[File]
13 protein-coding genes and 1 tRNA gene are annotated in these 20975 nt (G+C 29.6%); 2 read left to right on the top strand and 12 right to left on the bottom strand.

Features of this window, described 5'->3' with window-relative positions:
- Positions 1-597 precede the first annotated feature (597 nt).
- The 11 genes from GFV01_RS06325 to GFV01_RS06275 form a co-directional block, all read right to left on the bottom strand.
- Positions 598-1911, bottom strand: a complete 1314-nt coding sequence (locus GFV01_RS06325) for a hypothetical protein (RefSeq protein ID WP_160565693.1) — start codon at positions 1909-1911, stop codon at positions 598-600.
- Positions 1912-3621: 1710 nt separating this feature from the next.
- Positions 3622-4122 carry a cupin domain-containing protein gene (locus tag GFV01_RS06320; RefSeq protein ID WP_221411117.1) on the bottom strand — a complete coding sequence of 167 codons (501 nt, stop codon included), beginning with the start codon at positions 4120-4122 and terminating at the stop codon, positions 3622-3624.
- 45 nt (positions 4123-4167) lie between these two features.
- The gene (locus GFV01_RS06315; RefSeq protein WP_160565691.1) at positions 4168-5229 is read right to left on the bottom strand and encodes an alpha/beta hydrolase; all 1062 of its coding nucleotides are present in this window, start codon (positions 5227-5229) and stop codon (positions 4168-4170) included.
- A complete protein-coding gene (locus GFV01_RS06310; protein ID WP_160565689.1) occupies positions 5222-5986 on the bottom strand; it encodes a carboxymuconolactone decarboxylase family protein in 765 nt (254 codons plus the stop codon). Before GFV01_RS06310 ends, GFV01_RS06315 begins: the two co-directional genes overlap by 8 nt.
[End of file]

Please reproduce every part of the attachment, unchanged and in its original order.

13 protein-coding genes and 1 tRNA gene are annotated in these 20975 nt (G+C 29.6%); 2 read left to right on the top strand and 12 right to left on the bottom strand.

Features of this window, described 5'->3' with window-relative positions:
- Positions 1-597 precede the first annotated feature (597 nt).
- The 11 genes from GFV01_RS06325 to GFV01_RS06275 form a co-directional block, all read right to left on the bottom strand.
- Positions 598-1911, bottom strand: a complete 1314-nt coding sequence (locus GFV01_RS06325) for a hypothetical protein (RefSeq protein ID WP_160565693.1) — start codon at positions 1909-1911, stop codon at positions 598-600.
- Positions 1912-3621: 1710 nt separating this feature from the next.
- Positions 3622-4122 carry a cupin domain-containing protein gene (locus tag GFV01_RS06320; RefSeq protein ID WP_221411117.1) on the bottom strand — a complete coding sequence of 167 codons (501 nt, stop codon included), beginning with the start codon at positions 4120-4122 and terminating at the stop codon, positions 3622-3624.
- 45 nt (positions 4123-4167) lie between these two features.
- The gene (locus GFV01_RS06315; RefSeq protein WP_160565691.1) at positions 4168-5229 is read right to left on the bottom strand and encodes an alpha/beta hydrolase; all 1062 of its coding nucleotides are present in this window, start codon (positions 5227-5229) and stop codon (positions 4168-4170) included.
- A complete protein-coding gene (locus GFV01_RS06310; protein ID WP_160565689.1) occupies positions 5222-5986 on the bottom strand; it encodes a carboxymuconolactone decarboxylase family protein in 765 nt (254 codons plus the stop codon). Before GFV01_RS06310 ends, GFV01_RS06315 begins: the two co-directional genes overlap by 8 nt.